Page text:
Most couples understand the concept of divorce, which involves:
- Filing a petition with the court
- Paying a filing fee
- Dividing marital assets and debts
- Deciding upon child custody, child support, and spousal maintenance issues
In addition, divorcing spouses must complete a mandatory waiting period before the divorce can be granted. The actual length of this mandatory separation period varies from state to state but can be anywhere from six months to a number of years.
In Hawaii and Pennsylvania, the separation period is two years. Rhode Island and Texas require three years. And in Idaho, couples must remain separated for five full years. Other states, like Illinois, Vermont and the District of Columbia, permit couples to mutually waive the statutory separation period and file for divorce after only six months.
Nevertheless, once the divorce is granted, you are no longer married and after a certain brief period of time, you will be free to marry someone else. On the other hand, you may no longer qualify for benefits such as coverage under your former spouse’s health insurance and you will be required to file a separate tax return.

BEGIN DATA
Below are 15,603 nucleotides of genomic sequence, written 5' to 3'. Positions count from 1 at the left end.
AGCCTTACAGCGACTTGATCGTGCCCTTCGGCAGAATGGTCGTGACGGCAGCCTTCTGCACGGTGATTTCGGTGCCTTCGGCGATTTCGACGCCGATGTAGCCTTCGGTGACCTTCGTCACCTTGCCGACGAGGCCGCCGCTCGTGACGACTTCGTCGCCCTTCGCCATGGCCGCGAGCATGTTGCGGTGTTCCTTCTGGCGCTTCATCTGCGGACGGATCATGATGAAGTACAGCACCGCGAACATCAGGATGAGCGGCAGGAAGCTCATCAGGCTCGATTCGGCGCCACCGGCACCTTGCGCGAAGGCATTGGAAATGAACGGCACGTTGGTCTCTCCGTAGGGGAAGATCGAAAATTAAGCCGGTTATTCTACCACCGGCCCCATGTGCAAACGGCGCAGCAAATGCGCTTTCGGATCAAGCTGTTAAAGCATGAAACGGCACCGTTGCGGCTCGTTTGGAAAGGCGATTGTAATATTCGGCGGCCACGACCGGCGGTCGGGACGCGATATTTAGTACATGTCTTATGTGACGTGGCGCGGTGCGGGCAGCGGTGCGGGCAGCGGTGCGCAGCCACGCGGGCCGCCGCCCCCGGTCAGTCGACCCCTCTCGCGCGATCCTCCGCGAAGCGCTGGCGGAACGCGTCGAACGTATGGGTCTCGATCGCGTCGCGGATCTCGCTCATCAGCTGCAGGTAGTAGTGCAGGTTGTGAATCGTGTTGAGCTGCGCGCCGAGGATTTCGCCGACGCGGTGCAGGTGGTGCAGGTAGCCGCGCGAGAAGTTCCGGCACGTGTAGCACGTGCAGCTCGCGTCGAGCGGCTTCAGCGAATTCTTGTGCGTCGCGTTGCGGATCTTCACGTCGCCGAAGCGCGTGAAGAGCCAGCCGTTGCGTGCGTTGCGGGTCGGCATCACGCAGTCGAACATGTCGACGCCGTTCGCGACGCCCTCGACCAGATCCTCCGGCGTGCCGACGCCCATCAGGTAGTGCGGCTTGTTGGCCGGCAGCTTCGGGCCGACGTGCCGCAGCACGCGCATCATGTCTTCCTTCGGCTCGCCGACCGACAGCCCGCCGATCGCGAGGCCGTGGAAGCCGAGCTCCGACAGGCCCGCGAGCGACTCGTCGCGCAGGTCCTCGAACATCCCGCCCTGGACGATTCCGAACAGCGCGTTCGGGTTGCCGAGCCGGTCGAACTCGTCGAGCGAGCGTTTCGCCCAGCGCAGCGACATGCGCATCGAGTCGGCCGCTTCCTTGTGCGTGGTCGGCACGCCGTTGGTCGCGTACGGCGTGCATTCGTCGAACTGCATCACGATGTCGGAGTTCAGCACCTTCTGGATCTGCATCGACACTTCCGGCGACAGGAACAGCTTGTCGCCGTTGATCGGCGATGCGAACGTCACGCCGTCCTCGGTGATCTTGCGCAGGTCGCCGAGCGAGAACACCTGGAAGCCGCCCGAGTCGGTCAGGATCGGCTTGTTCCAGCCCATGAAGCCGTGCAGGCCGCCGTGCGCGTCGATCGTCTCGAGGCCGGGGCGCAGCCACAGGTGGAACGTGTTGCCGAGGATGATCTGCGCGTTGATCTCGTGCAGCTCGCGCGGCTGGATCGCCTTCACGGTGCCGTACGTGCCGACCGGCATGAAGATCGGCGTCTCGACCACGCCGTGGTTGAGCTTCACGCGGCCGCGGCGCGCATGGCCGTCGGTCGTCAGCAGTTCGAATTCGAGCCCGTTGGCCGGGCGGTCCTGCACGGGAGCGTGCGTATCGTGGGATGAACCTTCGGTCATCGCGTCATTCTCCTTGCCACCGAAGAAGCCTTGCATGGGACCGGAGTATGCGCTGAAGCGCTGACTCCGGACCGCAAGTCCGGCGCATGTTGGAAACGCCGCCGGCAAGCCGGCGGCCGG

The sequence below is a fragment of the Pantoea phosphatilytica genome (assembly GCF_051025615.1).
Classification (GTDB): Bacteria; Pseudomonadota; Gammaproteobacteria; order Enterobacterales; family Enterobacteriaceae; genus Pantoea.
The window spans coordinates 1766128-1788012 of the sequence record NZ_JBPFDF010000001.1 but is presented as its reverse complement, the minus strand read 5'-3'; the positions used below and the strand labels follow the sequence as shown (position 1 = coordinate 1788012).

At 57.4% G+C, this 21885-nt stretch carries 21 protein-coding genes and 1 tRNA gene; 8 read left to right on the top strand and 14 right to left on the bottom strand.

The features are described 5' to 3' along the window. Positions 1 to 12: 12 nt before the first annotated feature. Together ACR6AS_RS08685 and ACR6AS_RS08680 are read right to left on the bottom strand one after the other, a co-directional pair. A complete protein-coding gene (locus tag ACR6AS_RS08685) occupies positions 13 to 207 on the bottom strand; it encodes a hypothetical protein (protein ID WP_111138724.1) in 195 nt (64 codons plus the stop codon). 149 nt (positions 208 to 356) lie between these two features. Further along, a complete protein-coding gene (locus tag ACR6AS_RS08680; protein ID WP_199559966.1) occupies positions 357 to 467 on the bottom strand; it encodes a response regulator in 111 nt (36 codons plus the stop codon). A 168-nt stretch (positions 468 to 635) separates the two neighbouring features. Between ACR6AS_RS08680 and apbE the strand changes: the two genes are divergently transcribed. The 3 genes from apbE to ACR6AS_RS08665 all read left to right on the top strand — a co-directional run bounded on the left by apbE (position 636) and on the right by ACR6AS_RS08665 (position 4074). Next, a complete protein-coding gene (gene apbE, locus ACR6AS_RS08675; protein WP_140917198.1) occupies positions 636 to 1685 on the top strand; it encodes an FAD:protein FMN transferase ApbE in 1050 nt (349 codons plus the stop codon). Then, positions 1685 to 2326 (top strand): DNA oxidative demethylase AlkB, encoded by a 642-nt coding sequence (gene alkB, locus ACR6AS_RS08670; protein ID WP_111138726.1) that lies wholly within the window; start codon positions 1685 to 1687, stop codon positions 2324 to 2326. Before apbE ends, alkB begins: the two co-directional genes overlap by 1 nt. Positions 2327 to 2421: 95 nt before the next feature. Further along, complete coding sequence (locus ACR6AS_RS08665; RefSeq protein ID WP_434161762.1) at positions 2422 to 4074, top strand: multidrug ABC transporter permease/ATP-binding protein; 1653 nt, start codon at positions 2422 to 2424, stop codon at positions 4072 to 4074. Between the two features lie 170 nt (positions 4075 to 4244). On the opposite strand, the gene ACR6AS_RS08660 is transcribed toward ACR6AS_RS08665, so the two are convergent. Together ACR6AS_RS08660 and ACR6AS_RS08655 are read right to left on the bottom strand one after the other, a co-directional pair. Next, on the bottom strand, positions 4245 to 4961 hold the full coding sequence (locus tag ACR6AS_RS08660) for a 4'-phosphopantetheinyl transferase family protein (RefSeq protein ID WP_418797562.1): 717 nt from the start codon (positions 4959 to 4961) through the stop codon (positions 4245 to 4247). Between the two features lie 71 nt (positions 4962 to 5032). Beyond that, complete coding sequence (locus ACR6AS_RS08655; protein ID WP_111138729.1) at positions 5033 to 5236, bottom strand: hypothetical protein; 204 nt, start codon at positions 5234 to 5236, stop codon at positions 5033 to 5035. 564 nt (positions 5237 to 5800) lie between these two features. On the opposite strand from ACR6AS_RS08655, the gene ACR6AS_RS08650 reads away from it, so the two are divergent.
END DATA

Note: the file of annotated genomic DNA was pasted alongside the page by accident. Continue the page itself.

Legal separation is an actual legal status that grants married couples many of the same right and obligations as does a divorce while allowing them to maintain their status as a married couple.
In fact, other than the fact that when a married couple gets separation legally, they remain legally married and thus cannot remarry, the process for obtaining a legal separation and the overall effect that it has on the relationship are very similar to divorce.
Legal separation as grounds for divorce
Most states regard legal separation as a no-fault ground for divorce. In other words, legal separation is usually considered an acknowledgment by both parties that the marriage has come to an end.
If the state in which you live acknowledges legal separation as a ground for divorce, this can be the most convenient way to obtain a divorce. This is because you don’t have to be concerned with proving that your wife or husband was guilty of any specific misconduct.
You and your spouse must simply prove that you have lived separately and apart from each other for a specified period of time and have corroborating witnesses who can testify that the two of you have not cohabited during that time.
If at any time during that period of separation you and your spouse got back together, a judge will be unable to grant a divorce based on the grounds of a voluntary separation.
For more information regarding how your state handles divorce after separation, contact a knowledgeable family law attorney in the state in which you live.